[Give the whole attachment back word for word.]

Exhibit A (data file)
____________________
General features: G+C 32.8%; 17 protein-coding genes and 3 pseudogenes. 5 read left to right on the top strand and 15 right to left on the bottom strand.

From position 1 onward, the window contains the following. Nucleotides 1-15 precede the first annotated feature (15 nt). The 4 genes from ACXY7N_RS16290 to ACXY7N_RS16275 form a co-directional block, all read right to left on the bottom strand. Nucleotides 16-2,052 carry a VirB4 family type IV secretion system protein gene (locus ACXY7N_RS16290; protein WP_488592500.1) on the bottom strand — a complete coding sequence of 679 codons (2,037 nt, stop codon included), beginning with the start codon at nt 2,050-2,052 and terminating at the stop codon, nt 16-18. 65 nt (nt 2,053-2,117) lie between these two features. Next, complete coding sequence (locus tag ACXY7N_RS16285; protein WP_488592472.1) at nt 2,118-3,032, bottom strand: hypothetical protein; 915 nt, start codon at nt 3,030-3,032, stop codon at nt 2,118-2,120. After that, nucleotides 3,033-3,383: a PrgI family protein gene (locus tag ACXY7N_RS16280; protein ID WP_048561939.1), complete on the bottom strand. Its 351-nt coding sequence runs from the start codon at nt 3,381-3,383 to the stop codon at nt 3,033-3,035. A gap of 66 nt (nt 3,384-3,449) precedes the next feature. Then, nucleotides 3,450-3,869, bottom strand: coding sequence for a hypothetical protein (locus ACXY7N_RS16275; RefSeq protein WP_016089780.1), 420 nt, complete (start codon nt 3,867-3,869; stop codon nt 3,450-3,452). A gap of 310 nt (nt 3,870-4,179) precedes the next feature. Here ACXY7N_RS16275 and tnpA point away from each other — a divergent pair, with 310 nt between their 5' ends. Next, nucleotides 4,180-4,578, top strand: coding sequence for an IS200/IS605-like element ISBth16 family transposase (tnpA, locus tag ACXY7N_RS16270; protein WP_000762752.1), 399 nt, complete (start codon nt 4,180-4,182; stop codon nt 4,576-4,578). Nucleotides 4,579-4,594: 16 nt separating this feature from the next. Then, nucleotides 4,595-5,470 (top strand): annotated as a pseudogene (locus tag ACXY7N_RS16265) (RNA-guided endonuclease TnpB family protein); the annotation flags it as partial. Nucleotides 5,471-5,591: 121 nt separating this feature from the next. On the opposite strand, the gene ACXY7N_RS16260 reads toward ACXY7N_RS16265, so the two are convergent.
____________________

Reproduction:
General features: G+C 32.8%; 17 protein-coding genes and 3 pseudogenes. 5 read left to right on the top strand and 15 right to left on the bottom strand.

From position 1 onward, the window contains the following. Nucleotides 1-15 precede the first annotated feature (15 nt). The 4 genes from ACXY7N_RS16290 to ACXY7N_RS16275 form a co-directional block, all read right to left on the bottom strand. Nucleotides 16-2,052 carry a VirB4 family type IV secretion system protein gene (locus ACXY7N_RS16290; protein WP_488592500.1) on the bottom strand — a complete coding sequence of 679 codons (2,037 nt, stop codon included), beginning with the start codon at nt 2,050-2,052 and terminating at the stop codon, nt 16-18. 65 nt (nt 2,053-2,117) lie between these two features. Next, complete coding sequence (locus tag ACXY7N_RS16285; protein WP_488592472.1) at nt 2,118-3,032, bottom strand: hypothetical protein; 915 nt, start codon at nt 3,030-3,032, stop codon at nt 2,118-2,120. After that, nucleotides 3,033-3,383: a PrgI family protein gene (locus tag ACXY7N_RS16280; protein ID WP_048561939.1), complete on the bottom strand. Its 351-nt coding sequence runs from the start codon at nt 3,381-3,383 to the stop codon at nt 3,033-3,035. A gap of 66 nt (nt 3,384-3,449) precedes the next feature. Then, nucleotides 3,450-3,869, bottom strand: coding sequence for a hypothetical protein (locus ACXY7N_RS16275; RefSeq protein WP_016089780.1), 420 nt, complete (start codon nt 3,867-3,869; stop codon nt 3,450-3,452). A gap of 310 nt (nt 3,870-4,179) precedes the next feature. Here ACXY7N_RS16275 and tnpA point away from each other — a divergent pair, with 310 nt between their 5' ends. Next, nucleotides 4,180-4,578, top strand: coding sequence for an IS200/IS605-like element ISBth16 family transposase (tnpA, locus tag ACXY7N_RS16270; protein WP_000762752.1), 399 nt, complete (start codon nt 4,180-4,182; stop codon nt 4,576-4,578). Nucleotides 4,579-4,594: 16 nt separating this feature from the next. Then, nucleotides 4,595-5,470 (top strand): annotated as a pseudogene (locus tag ACXY7N_RS16265) (RNA-guided endonuclease TnpB family protein); the annotation flags it as partial. Nucleotides 5,471-5,591: 121 nt separating this feature from the next. On the opposite strand, the gene ACXY7N_RS16260 reads toward ACXY7N_RS16265, so the two are convergent.